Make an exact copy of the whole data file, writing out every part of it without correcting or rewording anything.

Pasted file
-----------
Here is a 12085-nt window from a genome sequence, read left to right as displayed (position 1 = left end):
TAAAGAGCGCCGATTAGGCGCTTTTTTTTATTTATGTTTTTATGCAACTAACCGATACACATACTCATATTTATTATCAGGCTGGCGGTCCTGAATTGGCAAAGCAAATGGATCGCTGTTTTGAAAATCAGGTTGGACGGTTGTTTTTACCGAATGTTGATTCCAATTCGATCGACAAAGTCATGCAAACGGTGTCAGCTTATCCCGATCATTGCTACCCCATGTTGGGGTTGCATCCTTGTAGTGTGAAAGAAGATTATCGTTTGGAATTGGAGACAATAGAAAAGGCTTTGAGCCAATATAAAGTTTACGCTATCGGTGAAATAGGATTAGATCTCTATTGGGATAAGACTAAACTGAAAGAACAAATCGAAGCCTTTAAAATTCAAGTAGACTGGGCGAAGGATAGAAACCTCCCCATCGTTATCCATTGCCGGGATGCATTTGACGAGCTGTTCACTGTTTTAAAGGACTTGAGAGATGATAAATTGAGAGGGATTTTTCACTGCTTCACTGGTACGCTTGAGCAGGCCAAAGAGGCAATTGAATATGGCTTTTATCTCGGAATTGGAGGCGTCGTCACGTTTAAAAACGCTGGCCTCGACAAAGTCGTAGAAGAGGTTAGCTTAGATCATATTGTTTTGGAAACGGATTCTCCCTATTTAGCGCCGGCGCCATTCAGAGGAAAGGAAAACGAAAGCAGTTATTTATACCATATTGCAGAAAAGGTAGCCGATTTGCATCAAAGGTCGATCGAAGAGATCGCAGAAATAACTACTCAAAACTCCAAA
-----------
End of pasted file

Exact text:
Here is a 12085-nt window from a genome sequence, read left to right as displayed (position 1 = left end):
TAAAGAGCGCCGATTAGGCGCTTTTTTTTATTTATGTTTTTATGCAACTAACCGATACACATACTCATATTTATTATCAGGCTGGCGGTCCTGAATTGGCAAAGCAAATGGATCGCTGTTTTGAAAATCAGGTTGGACGGTTGTTTTTACCGAATGTTGATTCCAATTCGATCGACAAAGTCATGCAAACGGTGTCAGCTTATCCCGATCATTGCTACCCCATGTTGGGGTTGCATCCTTGTAGTGTGAAAGAAGATTATCGTTTGGAATTGGAGACAATAGAAAAGGCTTTGAGCCAATATAAAGTTTACGCTATCGGTGAAATAGGATTAGATCTCTATTGGGATAAGACTAAACTGAAAGAACAAATCGAAGCCTTTAAAATTCAAGTAGACTGGGCGAAGGATAGAAACCTCCCCATCGTTATCCATTGCCGGGATGCATTTGACGAGCTGTTCACTGTTTTAAAGGACTTGAGAGATGATAAATTGAGAGGGATTTTTCACTGCTTCACTGGTACGCTTGAGCAGGCCAAAGAGGCAATTGAATATGGCTTTTATCTCGGAATTGGAGGCGTCGTCACGTTTAAAAACGCTGGCCTCGACAAAGTCGTAGAAGAGGTTAGCTTAGATCATATTGTTTTGGAAACGGATTCTCCCTATTTAGCGCCGGCGCCATTCAGAGGAAAGGAAAACGAAAGCAGTTATTTATACCATATTGCAGAAAAGGTAGCCGATTTGCATCAAAGGTCGATCGAAGAGATCGCAGAAATAACTACTCAAAACTCCAAA